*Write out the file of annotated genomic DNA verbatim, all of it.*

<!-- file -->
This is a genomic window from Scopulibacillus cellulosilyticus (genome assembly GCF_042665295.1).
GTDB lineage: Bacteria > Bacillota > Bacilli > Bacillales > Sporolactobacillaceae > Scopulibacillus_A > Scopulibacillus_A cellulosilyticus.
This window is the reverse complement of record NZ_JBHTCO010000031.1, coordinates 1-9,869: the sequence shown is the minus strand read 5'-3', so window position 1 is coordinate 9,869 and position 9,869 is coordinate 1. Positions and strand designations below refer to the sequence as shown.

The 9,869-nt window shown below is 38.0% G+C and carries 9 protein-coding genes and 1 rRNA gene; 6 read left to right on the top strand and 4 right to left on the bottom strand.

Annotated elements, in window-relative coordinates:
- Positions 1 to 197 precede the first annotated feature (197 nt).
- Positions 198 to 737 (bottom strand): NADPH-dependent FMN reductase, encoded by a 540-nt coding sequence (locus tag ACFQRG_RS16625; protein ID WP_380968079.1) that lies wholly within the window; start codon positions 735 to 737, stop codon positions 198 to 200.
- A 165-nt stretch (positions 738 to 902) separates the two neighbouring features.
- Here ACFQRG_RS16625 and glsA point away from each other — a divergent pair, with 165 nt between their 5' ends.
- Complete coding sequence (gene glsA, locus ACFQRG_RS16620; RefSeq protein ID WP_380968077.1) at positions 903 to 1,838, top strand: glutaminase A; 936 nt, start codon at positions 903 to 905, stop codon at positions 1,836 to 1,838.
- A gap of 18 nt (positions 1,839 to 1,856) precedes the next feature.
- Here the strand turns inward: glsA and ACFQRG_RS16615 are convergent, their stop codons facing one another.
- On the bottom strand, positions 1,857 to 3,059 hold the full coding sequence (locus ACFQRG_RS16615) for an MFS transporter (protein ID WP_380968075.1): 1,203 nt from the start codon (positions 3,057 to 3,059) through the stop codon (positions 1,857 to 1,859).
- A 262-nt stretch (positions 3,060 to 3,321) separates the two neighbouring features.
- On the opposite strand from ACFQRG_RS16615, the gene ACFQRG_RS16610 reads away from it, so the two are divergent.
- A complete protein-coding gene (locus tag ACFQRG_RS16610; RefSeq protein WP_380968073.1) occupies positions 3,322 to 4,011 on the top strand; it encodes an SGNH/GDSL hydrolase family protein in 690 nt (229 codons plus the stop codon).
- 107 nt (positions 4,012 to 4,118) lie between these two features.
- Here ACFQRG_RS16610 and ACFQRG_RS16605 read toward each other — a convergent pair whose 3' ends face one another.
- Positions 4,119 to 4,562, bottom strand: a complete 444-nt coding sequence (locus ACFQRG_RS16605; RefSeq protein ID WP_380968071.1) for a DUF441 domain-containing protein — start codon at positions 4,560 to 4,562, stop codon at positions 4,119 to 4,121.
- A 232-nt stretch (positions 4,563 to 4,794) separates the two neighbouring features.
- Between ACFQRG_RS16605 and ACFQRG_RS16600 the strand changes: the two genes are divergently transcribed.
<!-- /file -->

This is a genomic window from Scopulibacillus cellulosilyticus (genome assembly GCF_042665295.1).
GTDB lineage: Bacteria > Bacillota > Bacilli > Bacillales > Sporolactobacillaceae > Scopulibacillus_A > Scopulibacillus_A cellulosilyticus.
This window is the reverse complement of record NZ_JBHTCO010000031.1, coordinates 1-9,869: the sequence shown is the minus strand read 5'-3', so window position 1 is coordinate 9,869 and position 9,869 is coordinate 1. Positions and strand designations below refer to the sequence as shown.

The 9,869-nt window shown below is 38.0% G+C and carries 9 protein-coding genes and 1 rRNA gene; 6 read left to right on the top strand and 4 right to left on the bottom strand.

Annotated elements, in window-relative coordinates:
- Positions 1 to 197 precede the first annotated feature (197 nt).
- Positions 198 to 737 (bottom strand): NADPH-dependent FMN reductase, encoded by a 540-nt coding sequence (locus tag ACFQRG_RS16625; protein ID WP_380968079.1) that lies wholly within the window; start codon positions 735 to 737, stop codon positions 198 to 200.
- A 165-nt stretch (positions 738 to 902) separates the two neighbouring features.
- Here ACFQRG_RS16625 and glsA point away from each other — a divergent pair, with 165 nt between their 5' ends.
- Complete coding sequence (gene glsA, locus ACFQRG_RS16620; RefSeq protein ID WP_380968077.1) at positions 903 to 1,838, top strand: glutaminase A; 936 nt, start codon at positions 903 to 905, stop codon at positions 1,836 to 1,838.
- A gap of 18 nt (positions 1,839 to 1,856) precedes the next feature.
- Here the strand turns inward: glsA and ACFQRG_RS16615 are convergent, their stop codons facing one another.
- On the bottom strand, positions 1,857 to 3,059 hold the full coding sequence (locus ACFQRG_RS16615) for an MFS transporter (protein ID WP_380968075.1): 1,203 nt from the start codon (positions 3,057 to 3,059) through the stop codon (positions 1,857 to 1,859).
- A 262-nt stretch (positions 3,060 to 3,321) separates the two neighbouring features.
- On the opposite strand from ACFQRG_RS16615, the gene ACFQRG_RS16610 reads away from it, so the two are divergent.
- A complete protein-coding gene (locus tag ACFQRG_RS16610; RefSeq protein WP_380968073.1) occupies positions 3,322 to 4,011 on the top strand; it encodes an SGNH/GDSL hydrolase family protein in 690 nt (229 codons plus the stop codon).
- 107 nt (positions 4,012 to 4,118) lie between these two features.
- Here ACFQRG_RS16610 and ACFQRG_RS16605 read toward each other — a convergent pair whose 3' ends face one another.
- Positions 4,119 to 4,562, bottom strand: a complete 444-nt coding sequence (locus ACFQRG_RS16605; RefSeq protein ID WP_380968071.1) for a DUF441 domain-containing protein — start codon at positions 4,560 to 4,562, stop codon at positions 4,119 to 4,121.
- A 232-nt stretch (positions 4,563 to 4,794) separates the two neighbouring features.
- Between ACFQRG_RS16605 and ACFQRG_RS16600 the strand changes: the two genes are divergently transcribed.